I don’t pretend to totally understand chaos theory: butterflies flapping their wings on the other side of the world seem distant and, if I’m honest, rather insignificant to me. Jealousy and envy – that I get. Who hasn’t been a little envious when their friend got the boy, the job, the promotion…?
Mike Robinson skillfully blends chaos with jealousy and supernatural horror in The Green-eyed Monster, a book filled with characters as eerie and strange as anything thought up by King or Koontz.
James Becker and Martin Smith are writers so alike they are almost the same person. They were born at virtually the same time in virtually the same place and echo each other’s lives from school onwards. But the boys are deadly rivals, each trying to outdo the other at every opportunity.
The book opens with the death of Becker at the hands of Smith. How the two men got into this situation is then told in flashback, through the eyes of the people with whom they connect – if connect is what you can call it. The boys never talk to anyone else, they never have friends, girlfriends or join clubs.Yet their classmates cannot think of one without the other. They are inseparable in the minds of all who know of them.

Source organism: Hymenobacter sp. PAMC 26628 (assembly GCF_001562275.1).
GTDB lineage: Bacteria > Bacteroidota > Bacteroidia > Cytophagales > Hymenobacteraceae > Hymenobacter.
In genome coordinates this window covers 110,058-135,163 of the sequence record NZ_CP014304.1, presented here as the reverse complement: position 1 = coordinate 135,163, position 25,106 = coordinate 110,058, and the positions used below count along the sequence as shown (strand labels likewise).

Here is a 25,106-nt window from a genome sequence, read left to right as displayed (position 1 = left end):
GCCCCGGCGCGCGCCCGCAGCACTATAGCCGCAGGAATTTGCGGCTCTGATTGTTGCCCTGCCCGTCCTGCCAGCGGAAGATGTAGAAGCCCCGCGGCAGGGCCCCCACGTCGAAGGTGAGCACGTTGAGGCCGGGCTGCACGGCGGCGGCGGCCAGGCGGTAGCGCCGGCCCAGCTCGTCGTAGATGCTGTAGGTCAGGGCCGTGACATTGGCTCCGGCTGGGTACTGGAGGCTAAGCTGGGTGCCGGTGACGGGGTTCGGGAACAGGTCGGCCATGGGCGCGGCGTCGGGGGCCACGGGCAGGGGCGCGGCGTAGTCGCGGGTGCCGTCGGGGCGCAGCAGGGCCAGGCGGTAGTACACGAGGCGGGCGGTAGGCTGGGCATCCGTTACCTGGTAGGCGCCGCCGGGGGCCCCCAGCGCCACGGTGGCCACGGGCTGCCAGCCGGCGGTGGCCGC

Their story is told through the eyes of their first teacher, a classmate in high school and the cop who arrests Smith for Becker’s murder. This device works perfectly, allowing Robinson to show us how the pair influence those around them whilst maintaining the ‘otherness’ of the boys themselves. And through their writing, their influence is most definitely evil and sinister.
Robinson’s writing is exquisite. He weaves poetry from the dreadful things he sees and describes beauty in the evil resulting from the words of Becker and Smith. The voices of the narrators are believable and consistent and the story drew me in so much I was turning the pages long after bedtime.
But – and it pains me that there is a but – in the final few chapters it seems that the author lost his way. Remember how amazing The Matrix was? And then how exasperated you felt when Neo spent so much time discussing metaphysical philosophy with the Architect? As with the end of this book, I was left feeling let down, confused and a little bit angry. When Smith eventually meets ‘Grandfather’, an amorphous character who has circled and influenced both men from childhood, the story seems to go off on a totally different direction. Like God addressing Adam, Grandfather takes over the end of the book with a long monologue on creation, philosophy, good and evil. And it was, for this reader, just a little boring and irrelevant.
If I were to rate the first 90% of the book it would earn an easy 5*. With the disappointing end, I’d have to take it down to 4*.
In summary, Mike Robinson is a writer I’d love to read again and The Green-eyed Monster is still a brilliant, atmospheric and tense read, even with the disappointing end.